The academic arm also required greater support. Unlike many government departments, agencies and ministries, there was an immediate need to increase the staff compliment with educated, motivated and focused individuals who would assist in the training of young and not so young future agriculturalist and marine scientists.
A key component of the new mandate is driving enrollment levels up by widening the recruitment net and making it easier for recent graduates and those interested in making a career change to choose BAMSI and work through the enrolment process quickly and smoothly, all while feeling supported by staff and administration.
“Just like UB and BTVI, the Government of the Bahamas is committed to providing free education to qualified candidates at BAMSI. We want students and parents to know that if you pass five BGCSE’s, math and English included, the BAMSI Government Tertiary Education Grant is available to you. It covers a range of things from tuition and fees to textbooks. We want senior high students, especially those in grades 10 and 11, to start planning now to enroll in BAMSI. A beautiful campus along with a talented team of educators awaits you,” Mr. Young said.
Other areas of BAMSI are also scheduled for revamping. The Distribution Centre, long a favourite amongst the Bahamian public, especially those who are focused on locally grown, healthy food items, will again showcase the best produce the nation has to offer. The $20 produce box continues to be a much sought-after item.
Pulling all of these areas together, Mr. Young noted, the Institute is set to launch an aggressive marketing campaign to ensure that BAMSI becomes a household name in the best possible way…a leader in sustainable farming, a world-class academic institute in agriculture and marine science, a top regional research Centre, and a partner and stakeholder along with every Bahamian farmer. “My goal is that every Bahamian is aware of the full range of services and goods the Nassau/Andros-based Institute has to offer.”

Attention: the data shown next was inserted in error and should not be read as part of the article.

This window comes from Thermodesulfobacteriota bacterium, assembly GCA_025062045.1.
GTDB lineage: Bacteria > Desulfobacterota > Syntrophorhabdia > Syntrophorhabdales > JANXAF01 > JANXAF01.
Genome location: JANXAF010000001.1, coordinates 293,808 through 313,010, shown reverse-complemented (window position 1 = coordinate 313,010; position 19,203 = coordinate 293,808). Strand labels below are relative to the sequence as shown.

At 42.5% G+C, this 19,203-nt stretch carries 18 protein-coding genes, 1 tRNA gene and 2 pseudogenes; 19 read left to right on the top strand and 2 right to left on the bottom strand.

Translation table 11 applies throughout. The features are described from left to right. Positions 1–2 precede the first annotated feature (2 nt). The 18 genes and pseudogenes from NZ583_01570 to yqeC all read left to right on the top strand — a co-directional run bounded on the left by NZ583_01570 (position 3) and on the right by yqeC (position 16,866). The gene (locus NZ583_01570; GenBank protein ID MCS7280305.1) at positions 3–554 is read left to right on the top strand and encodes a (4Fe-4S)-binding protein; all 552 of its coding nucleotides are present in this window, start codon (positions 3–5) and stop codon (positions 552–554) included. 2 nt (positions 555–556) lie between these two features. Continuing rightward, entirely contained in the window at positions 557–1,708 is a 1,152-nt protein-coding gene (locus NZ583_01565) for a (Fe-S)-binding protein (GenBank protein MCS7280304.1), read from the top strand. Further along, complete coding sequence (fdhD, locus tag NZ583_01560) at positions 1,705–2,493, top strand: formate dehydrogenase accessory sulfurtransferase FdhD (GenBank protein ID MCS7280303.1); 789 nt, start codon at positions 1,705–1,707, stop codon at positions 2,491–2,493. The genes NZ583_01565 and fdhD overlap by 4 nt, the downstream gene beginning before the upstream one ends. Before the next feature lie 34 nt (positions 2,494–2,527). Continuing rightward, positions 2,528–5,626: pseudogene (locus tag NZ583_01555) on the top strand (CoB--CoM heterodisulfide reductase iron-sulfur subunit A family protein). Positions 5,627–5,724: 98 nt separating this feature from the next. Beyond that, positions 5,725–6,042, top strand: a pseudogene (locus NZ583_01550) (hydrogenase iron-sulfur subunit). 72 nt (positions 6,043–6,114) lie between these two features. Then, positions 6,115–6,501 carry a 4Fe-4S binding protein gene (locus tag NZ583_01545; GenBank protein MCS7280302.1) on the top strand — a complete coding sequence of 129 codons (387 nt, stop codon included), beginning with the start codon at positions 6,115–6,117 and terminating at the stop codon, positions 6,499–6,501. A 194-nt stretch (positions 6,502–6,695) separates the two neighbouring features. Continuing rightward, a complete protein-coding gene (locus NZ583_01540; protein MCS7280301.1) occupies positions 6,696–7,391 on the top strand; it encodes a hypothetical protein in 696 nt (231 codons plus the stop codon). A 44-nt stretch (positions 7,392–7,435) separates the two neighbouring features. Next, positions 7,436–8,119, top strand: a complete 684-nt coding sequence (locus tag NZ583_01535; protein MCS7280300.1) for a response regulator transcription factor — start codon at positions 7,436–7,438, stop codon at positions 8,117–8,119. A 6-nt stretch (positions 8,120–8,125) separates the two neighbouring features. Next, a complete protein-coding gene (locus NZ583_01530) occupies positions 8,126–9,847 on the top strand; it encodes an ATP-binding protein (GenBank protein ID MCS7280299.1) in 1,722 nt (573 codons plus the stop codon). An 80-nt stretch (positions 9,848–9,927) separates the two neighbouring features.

Press Release: BAMSI
CARICOM Sec Gen speaks on Gender Based Violence
“Everyone must continue to invest in preventing violence against our women and girls (VAWG). It is an investment in our shared future,” were the words of Dr. Carla N. Barnett, CARICOM Secretary-General, as she reiterated the need for solutions against VAWG.
She called attention to VAWG as she gave a speech surrounding the annual campaign “16 Days of Activism Against Gender-Based Violence,” which runs from November 25 to December 10, 2023.
Barnett expresses the well-known fact that VAWG is one of the most prevalent issues affecting all corners of society.
“VAWG remains one of the most pervasive forms of human rights violations in the world and cuts across all races, cultures, genders, and educational backgrounds,” she maintained, as she continued to point out the sad reality that this is still a major issue despite regional and global policies.
“Despite the existence of regional and global policies and legislation to combat VAWG, weak enforcement and discriminatory practices remain significant barriers to ending VAWG.”
The Secretary-General highlighted statistics for VAWG, bringing attention to how serious and embedded this issue is in society.